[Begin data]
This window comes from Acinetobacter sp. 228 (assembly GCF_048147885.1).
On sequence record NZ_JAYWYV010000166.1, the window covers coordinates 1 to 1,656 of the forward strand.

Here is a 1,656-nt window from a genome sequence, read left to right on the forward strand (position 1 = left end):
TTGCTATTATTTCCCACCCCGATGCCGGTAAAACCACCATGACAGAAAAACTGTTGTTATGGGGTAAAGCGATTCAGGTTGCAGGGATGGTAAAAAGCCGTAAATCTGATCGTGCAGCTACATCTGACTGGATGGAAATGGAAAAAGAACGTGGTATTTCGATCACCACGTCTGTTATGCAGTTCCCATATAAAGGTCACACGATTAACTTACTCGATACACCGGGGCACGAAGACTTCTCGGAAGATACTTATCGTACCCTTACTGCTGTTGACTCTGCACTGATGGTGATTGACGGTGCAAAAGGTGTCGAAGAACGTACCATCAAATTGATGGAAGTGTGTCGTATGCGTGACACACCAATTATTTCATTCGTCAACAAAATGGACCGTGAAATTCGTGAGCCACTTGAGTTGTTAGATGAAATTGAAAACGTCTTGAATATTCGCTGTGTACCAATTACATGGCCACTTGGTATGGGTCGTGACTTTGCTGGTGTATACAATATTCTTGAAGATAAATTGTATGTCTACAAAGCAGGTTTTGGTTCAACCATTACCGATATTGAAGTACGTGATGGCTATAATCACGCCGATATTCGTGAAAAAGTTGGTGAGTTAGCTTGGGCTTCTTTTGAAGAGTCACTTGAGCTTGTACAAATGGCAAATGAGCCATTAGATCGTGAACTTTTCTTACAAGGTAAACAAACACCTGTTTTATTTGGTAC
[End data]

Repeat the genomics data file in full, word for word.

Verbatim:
This window comes from Acinetobacter sp. 228 (assembly GCF_048147885.1).
On sequence record NZ_JAYWYV010000166.1, the window covers coordinates 1 to 1,656 of the forward strand.

Here is a 1,656-nt window from a genome sequence, read left to right on the forward strand (position 1 = left end):
TTGCTATTATTTCCCACCCCGATGCCGGTAAAACCACCATGACAGAAAAACTGTTGTTATGGGGTAAAGCGATTCAGGTTGCAGGGATGGTAAAAAGCCGTAAATCTGATCGTGCAGCTACATCTGACTGGATGGAAATGGAAAAAGAACGTGGTATTTCGATCACCACGTCTGTTATGCAGTTCCCATATAAAGGTCACACGATTAACTTACTCGATACACCGGGGCACGAAGACTTCTCGGAAGATACTTATCGTACCCTTACTGCTGTTGACTCTGCACTGATGGTGATTGACGGTGCAAAAGGTGTCGAAGAACGTACCATCAAATTGATGGAAGTGTGTCGTATGCGTGACACACCAATTATTTCATTCGTCAACAAAATGGACCGTGAAATTCGTGAGCCACTTGAGTTGTTAGATGAAATTGAAAACGTCTTGAATATTCGCTGTGTACCAATTACATGGCCACTTGGTATGGGTCGTGACTTTGCTGGTGTATACAATATTCTTGAAGATAAATTGTATGTCTACAAAGCAGGTTTTGGTTCAACCATTACCGATATTGAAGTACGTGATGGCTATAATCACGCCGATATTCGTGAAAAAGTTGGTGAGTTAGCTTGGGCTTCTTTTGAAGAGTCACTTGAGCTTGTACAAATGGCAAATGAGCCATTAGATCGTGAACTTTTCTTACAAGGTAAACAAACACCTGTTTTATTTGGTAC